The Washington Treaty of 1871 has already been referred to. Its clauses dealing with the fisheries and trade lasted for fourteen years, and were then abrogated by the action of the United States. Various proposals on the part of Canada for a renewal of the reciprocity were not entertained. After 1885 Canada was therefore compelled to fall back upon the treaty of 1818 as the guarantee of her fishing rights. It became necessary to enforce the terms of that convention, under which the fishermen of the United States could not pursue their avocations within the three miles’ limit, tranship cargoes of fish in Canadian ports, or enter them except for shelter, water, wood or repairs. On account of infractions of the treaty many vessels were seized and some were condemned. In 1887 a special commission was appointed to deal with the question. On this commission Mr Joseph Chamberlain, Sir Sackville West and Sir Charles Tupper represented British and Canadian interests; Secretary T. F. Bayard, Mr W. le B. Putnam and Mr James B. Angell acted for the United States. The commission succeeded in agreeing to the terms of a treaty, which was recommended to Congress by President Cleveland as supplying “a satisfactory, practical and final adjustment, upon a basis honourable and just to both parties, of the difficult and vexed questions to which it relates.” This agreement, known as the Chamberlain-Bayard treaty, was rejected by the Senate, and as a consequence it became necessary to carry on the fisheries under a modus vivendi renewed annually.
In 1886 a difference about international rights on the high seas arose on the Pacific coast in connexion with the seal fisheries of Bering Sea. In that year several schooners, fitted out in British Columbia for the capture of seals in the North Pacific, were seized by a United States cutter at a distance of 60 m. from the nearest land, the officers were imprisoned and fined, and the vessels themselves subjected to forfeiture. The British government at once protested against this infraction of international right, and through long and troublesome negotiations firmly upheld Canada’s claims in the matter. The dispute was finally referred to a court of arbitration, on which Sir John Thompson, premier of the Dominion, sat as one of the British arbitrators. It was decided that the United States had no jurisdiction in the Bering Sea beyond the three miles’ limit, but the court also made regulations to prevent the wholesale slaughter of fur-bearing seals. The sum of $463,454 was finally awarded as compensation to the Canadian sealers who had been unlawfully seized and punished. This sum was paid by the United States in 1898.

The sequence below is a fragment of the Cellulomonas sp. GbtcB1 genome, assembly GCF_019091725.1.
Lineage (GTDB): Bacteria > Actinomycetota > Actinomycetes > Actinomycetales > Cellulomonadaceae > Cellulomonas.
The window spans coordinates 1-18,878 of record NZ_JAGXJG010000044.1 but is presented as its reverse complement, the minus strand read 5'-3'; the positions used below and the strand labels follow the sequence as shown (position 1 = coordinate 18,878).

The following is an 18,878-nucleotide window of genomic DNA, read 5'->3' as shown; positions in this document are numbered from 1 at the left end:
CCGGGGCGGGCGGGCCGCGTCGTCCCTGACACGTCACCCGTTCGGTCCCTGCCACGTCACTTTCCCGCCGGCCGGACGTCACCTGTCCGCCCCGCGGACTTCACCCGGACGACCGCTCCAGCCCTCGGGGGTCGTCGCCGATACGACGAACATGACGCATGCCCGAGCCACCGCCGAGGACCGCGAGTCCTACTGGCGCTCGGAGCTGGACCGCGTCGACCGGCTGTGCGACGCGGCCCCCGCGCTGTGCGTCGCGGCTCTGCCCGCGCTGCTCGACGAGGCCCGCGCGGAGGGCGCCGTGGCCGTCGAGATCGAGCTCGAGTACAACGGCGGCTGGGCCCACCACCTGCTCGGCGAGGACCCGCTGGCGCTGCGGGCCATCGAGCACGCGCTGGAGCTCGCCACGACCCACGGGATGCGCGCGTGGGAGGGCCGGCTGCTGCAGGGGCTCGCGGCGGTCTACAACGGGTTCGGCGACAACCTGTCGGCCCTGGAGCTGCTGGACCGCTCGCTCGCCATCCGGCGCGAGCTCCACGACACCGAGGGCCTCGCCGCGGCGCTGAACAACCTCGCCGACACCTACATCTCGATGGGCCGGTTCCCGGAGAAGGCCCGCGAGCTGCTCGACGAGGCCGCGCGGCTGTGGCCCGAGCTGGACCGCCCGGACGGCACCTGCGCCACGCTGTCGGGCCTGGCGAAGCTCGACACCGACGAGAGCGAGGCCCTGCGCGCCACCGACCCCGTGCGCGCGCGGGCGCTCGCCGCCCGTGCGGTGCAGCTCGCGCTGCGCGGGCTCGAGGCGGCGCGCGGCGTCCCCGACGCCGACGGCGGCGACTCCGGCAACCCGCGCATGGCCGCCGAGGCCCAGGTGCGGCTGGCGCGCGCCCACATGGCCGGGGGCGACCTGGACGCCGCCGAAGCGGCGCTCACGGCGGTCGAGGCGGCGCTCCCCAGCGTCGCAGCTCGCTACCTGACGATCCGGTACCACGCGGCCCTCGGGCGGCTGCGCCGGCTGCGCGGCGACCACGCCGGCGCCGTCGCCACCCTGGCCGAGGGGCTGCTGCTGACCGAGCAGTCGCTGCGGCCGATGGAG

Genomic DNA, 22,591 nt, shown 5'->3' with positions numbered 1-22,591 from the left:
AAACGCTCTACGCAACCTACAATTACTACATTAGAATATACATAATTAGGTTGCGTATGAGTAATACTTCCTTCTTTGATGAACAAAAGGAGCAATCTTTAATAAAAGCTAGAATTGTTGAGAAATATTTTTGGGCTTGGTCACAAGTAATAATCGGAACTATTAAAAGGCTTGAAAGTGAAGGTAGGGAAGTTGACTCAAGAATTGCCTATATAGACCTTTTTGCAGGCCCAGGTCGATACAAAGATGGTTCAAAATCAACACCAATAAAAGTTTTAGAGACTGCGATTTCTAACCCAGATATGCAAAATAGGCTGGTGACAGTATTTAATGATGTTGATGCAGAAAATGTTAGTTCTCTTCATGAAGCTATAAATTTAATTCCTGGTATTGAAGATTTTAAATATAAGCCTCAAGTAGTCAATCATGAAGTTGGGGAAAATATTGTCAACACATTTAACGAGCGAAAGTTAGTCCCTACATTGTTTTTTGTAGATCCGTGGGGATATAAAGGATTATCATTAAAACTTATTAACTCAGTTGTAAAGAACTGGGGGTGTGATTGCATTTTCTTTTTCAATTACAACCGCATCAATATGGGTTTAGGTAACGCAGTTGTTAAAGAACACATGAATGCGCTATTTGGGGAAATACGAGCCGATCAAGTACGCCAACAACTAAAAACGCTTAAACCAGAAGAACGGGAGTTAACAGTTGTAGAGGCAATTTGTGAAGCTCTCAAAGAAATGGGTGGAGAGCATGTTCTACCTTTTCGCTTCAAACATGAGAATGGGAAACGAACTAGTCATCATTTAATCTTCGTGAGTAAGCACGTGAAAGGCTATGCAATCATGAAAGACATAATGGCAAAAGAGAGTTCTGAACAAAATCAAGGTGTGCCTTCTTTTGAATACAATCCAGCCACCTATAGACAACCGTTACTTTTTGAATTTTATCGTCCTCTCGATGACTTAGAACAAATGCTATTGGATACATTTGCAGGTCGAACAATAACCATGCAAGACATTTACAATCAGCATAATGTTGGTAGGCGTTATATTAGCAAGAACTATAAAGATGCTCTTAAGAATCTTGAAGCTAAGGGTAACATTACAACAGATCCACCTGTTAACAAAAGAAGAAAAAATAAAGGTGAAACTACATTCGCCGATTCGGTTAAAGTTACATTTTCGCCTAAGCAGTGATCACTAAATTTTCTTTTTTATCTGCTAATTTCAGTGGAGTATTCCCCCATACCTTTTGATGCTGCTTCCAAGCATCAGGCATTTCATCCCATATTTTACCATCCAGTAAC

As the result of communications during 1897 between Sir Wilfrid Laurier and Secretary Sherman, the governments of Great Britain and the United States agreed to the appointment of a joint high commission, with a view of settling all outstanding differences between the United States and Canada. The commission, which included three members of the Canadian cabinet and a representative of Newfoundland, and of which Lord Herschell was appointed chairman, met at Quebec on the 23rd of August 1898. The sessions continued in Quebec at intervals until the 10th of October, when the commission adjourned to meet in Washington on the 1st of November, where the discussions were renewed for some weeks. Mr Nelson Dingley, an American member of the commission, died during the month of January, as did the chairman, Lord Herschell, in March, as the result of an accident, soon after the close of the sittings of the commission. The Alaskan boundary, the Atlantic and inland fisheries, the alien labour law, the bonding privilege, the seal fishery in the Bering Sea and reciprocity of trade in certain products were among the subjects considered by the commission. On several of these points much progress was made towards a settlement, but a divergence of opinion as to the methods by which the Alaskan boundary should be determined put an end for the time to the negotiations.